Whenever you require an X+Y calculation, ask "Do we ever need X or Y individually?" if the answer is no then there's clearly no reason to express them separately. Implementing agility as a penalty to the attack roll seemed reasonable at the time, but in retrospect it's plainly a presentation error that's requiring a player to do a calculation for no reason.

It doesn't matter that the calculation is easy and that most players will do it almost immediately. It's unnecessary work that doesn't add anything to the game. If it doesn't cost anything to remove, it's good that it's gone.

(4) Think about ordering.

The defences were previously listed as "Number of successes needed" "What you need to roll for a success" and "Number of hits required to kill". It makes sense to list them in the order that players will refer to them. Thinking through the process of making an attack the first step is to count how many successes you have, the second is to compare that to how many that you needed and the third is to see if that's a killing blow. Putting the icons in the order that the players will need to refer to them makes them that much more intuitive to use.

I'm less certain about the order of the abilities. My instinct is that as attacks are common and it's good to see everything that modifies your attack in one place is to list the attacking abilities together and follow them with all of the other abilities. I'll need some testing to see if that's actually a good approach - but the point is to actively think about the order of the list rather than presenting it in a haphazard manner or defaulting to something that does not enhance game play.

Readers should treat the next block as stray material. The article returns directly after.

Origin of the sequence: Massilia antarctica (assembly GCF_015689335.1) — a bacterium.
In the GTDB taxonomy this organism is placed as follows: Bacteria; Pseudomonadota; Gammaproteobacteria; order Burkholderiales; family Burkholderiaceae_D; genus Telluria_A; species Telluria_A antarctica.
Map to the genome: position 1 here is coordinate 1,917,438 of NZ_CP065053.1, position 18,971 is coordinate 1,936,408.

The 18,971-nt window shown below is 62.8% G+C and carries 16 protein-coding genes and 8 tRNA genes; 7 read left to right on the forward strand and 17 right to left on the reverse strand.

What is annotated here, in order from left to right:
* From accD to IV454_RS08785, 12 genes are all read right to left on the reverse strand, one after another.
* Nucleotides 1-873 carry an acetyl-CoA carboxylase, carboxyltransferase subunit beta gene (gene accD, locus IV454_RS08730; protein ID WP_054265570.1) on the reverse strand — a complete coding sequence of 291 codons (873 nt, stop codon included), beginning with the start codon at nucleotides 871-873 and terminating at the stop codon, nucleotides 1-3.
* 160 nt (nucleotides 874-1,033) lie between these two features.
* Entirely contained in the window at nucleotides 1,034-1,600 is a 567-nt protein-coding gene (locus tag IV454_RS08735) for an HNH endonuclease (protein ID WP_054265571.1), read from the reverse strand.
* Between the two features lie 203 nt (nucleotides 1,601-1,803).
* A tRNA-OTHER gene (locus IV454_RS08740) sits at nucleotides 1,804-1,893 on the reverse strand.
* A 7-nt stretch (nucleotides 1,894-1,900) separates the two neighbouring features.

(5) Ask for help.

When I started working on this, after the test earlier this week, I made a quick post to ask for opinions on the new cards. Obviously I've not launched this project yet so there were no comments on this blog, but my friends on the board game geek mirror did not disappoint. They suggested a number of visual improvements that'll make the game easier to use, including right justifying the ability names (so the effect text immediately follows them) and adding lines to clearly differentiate where one ability ends and another begins.

There's also a suggestion about using some sort of iconography though I'm resistant to it so far. I think it's because each faction has a unique schtick, in some cases represented by a single ability on a single unit and an icon for a one-of-a-kind ability doesn't feel like a shortcut. However the core idea - having a visual way to break down the ability list and make it less intimidating - is a good one. So I'm considering alternatives, such as colour coding or icons for categorising abilities (perhaps into attack abilities, move abilities, faction unique abilities and other?) or something like that. I've not yet reached a conclusion as to the best approach, but the point is that asking for help considerably improved this iteration. There's no reason not to do it again, I'd love to hear your thoughts on the subject and it's added to the list of things to discuss with playtesters after future plays of the game.